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When former school nurse Carol Enarson of Chapel Hill learned she had melanoma, she was shocked. After all, as a school nurse at Forsyth Country Day School (FCDS) in Winston-Salem she had developed innovative sun safety programs for elementary school students. “It is best to teach sun safety early on and before they start thinking about tanning beds,” she says.

Enarson knows about teens and the sun. “When I was growing up in the 60s, my friends and I went to the pharmacy once to get a mixture of iodine and baby oil to help us tan better. As a teen, you wanted to have a tan.”

Her sun safety lesson at FCDS included props such as beach umbrellas and chairs, an assortment of sunscreen and sun block products and protective clothing, hats and sunglasses for a boy and a girl student who she prearranged to have wear swimsuits that day. “After my presentation, the children helped to pick out the best protective items, enjoyed it and learned about sun safety in a fun way. I gave them information to share with their family.”

It was six years later that Enarson was diagnosed. In September of 2009 I found a new mole on the top of my foot,” she remembers. “I knew that two thirds of melanomas are new moles, so I asked that my dermatologist check it. It was removed and sent to a pathologist.”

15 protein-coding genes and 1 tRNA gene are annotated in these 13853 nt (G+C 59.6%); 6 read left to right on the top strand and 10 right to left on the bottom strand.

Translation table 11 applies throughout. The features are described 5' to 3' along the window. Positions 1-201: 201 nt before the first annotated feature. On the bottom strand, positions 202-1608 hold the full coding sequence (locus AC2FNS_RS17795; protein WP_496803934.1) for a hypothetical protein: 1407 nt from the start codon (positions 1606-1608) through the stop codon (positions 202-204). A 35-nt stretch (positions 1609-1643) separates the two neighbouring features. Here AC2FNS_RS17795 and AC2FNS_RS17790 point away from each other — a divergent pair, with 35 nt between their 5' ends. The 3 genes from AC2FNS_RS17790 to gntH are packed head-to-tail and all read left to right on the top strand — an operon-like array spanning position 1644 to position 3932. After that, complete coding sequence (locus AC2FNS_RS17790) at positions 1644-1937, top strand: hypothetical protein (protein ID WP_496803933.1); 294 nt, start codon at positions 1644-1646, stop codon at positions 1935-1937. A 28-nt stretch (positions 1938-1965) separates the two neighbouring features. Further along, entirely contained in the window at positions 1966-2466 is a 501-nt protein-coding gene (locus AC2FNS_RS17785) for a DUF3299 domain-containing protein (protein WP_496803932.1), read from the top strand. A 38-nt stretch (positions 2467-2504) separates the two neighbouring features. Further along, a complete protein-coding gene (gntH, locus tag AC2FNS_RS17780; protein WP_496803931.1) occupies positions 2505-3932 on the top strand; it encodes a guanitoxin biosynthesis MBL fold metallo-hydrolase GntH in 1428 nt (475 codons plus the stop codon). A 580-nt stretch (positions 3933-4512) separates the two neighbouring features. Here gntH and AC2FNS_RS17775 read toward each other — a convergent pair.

Enarson remembers receiving the diagnosis over the phone while with her son. “I tried to be calm because I didn’t want to upset him. But I was very concerned.” Because it was detected at an early stage, she had wide excision surgery and required no further therapy.

Enarson, a UNC Hospitals volunteer, was then referred to Dr. Nancy Thomas in the Melanoma Clinic. “She examines my skin carefully during every visit and is vigilant about check-ups.” As a health care professional, Enarson knows what it’s like to be a patient and a provider as she was also an oncology nurse.

She recalls her nursing experience on the oncology floor of a Wilmington, Delaware hospital in the late 1970s. “We got very close to the patients and families, especially since this unit was for end-stage patients. One family member made all the nurses a beautiful wreath pin that I still wear every Christmas. It was my most fulfilling work as a clinical nurse.” Back then, she remembers, people didn’t talk openly about cancer. “It was not discussed.”

But Enarson does discuss it and has been an advocate for skin cancer awareness, well before her own diagnosis. “People will say, ‘Oh it’s just skin cancer’, but melanoma is a dangerous disease. I want to take this experience and use it to educate the public. Know the moles on your body and be alert to changes or new ones. Much more public awareness is needed. If I can save one life, it’s worth it.”